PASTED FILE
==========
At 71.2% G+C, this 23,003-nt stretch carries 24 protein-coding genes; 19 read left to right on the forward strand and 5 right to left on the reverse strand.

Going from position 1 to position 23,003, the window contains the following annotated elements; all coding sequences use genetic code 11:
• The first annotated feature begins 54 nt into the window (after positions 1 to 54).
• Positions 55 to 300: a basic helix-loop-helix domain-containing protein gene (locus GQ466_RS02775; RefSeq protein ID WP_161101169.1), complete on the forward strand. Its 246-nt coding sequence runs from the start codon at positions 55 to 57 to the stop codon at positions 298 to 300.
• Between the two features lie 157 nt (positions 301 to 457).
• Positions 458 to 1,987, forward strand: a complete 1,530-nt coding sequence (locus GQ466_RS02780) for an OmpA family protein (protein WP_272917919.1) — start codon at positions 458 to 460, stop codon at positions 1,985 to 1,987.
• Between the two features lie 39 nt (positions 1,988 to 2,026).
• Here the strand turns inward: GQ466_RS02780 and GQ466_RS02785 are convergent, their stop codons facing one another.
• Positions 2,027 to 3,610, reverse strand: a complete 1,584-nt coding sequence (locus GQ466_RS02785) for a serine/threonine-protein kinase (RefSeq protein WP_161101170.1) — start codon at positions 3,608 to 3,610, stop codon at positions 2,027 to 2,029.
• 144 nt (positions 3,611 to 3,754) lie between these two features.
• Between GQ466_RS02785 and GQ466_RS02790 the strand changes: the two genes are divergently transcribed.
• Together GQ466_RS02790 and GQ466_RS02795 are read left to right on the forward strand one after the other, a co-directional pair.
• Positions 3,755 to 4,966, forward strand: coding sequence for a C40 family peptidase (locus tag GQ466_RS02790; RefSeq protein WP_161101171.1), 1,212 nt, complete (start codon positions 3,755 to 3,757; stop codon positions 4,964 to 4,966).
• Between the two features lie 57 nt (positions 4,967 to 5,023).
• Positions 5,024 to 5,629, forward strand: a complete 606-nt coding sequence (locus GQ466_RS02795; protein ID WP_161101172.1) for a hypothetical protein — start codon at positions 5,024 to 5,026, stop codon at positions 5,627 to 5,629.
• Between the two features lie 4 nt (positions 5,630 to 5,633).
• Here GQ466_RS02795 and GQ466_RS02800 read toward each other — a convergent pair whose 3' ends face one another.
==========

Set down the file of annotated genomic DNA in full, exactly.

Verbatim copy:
At 71.2% G+C, this 23,003-nt stretch carries 24 protein-coding genes; 19 read left to right on the forward strand and 5 right to left on the reverse strand.

Going from position 1 to position 23,003, the window contains the following annotated elements; all coding sequences use genetic code 11:
• The first annotated feature begins 54 nt into the window (after positions 1 to 54).
• Positions 55 to 300: a basic helix-loop-helix domain-containing protein gene (locus GQ466_RS02775; RefSeq protein ID WP_161101169.1), complete on the forward strand. Its 246-nt coding sequence runs from the start codon at positions 55 to 57 to the stop codon at positions 298 to 300.
• Between the two features lie 157 nt (positions 301 to 457).
• Positions 458 to 1,987, forward strand: a complete 1,530-nt coding sequence (locus GQ466_RS02780) for an OmpA family protein (protein WP_272917919.1) — start codon at positions 458 to 460, stop codon at positions 1,985 to 1,987.
• Between the two features lie 39 nt (positions 1,988 to 2,026).
• Here the strand turns inward: GQ466_RS02780 and GQ466_RS02785 are convergent, their stop codons facing one another.
• Positions 2,027 to 3,610, reverse strand: a complete 1,584-nt coding sequence (locus GQ466_RS02785) for a serine/threonine-protein kinase (RefSeq protein WP_161101170.1) — start codon at positions 3,608 to 3,610, stop codon at positions 2,027 to 2,029.
• 144 nt (positions 3,611 to 3,754) lie between these two features.
• Between GQ466_RS02785 and GQ466_RS02790 the strand changes: the two genes are divergently transcribed.
• Together GQ466_RS02790 and GQ466_RS02795 are read left to right on the forward strand one after the other, a co-directional pair.
• Positions 3,755 to 4,966, forward strand: coding sequence for a C40 family peptidase (locus tag GQ466_RS02790; RefSeq protein WP_161101171.1), 1,212 nt, complete (start codon positions 3,755 to 3,757; stop codon positions 4,964 to 4,966).
• Between the two features lie 57 nt (positions 4,967 to 5,023).
• Positions 5,024 to 5,629, forward strand: a complete 606-nt coding sequence (locus GQ466_RS02795; protein ID WP_161101172.1) for a hypothetical protein — start codon at positions 5,024 to 5,026, stop codon at positions 5,627 to 5,629.
• Between the two features lie 4 nt (positions 5,630 to 5,633).
• Here GQ466_RS02795 and GQ466_RS02800 read toward each other — a convergent pair whose 3' ends face one another.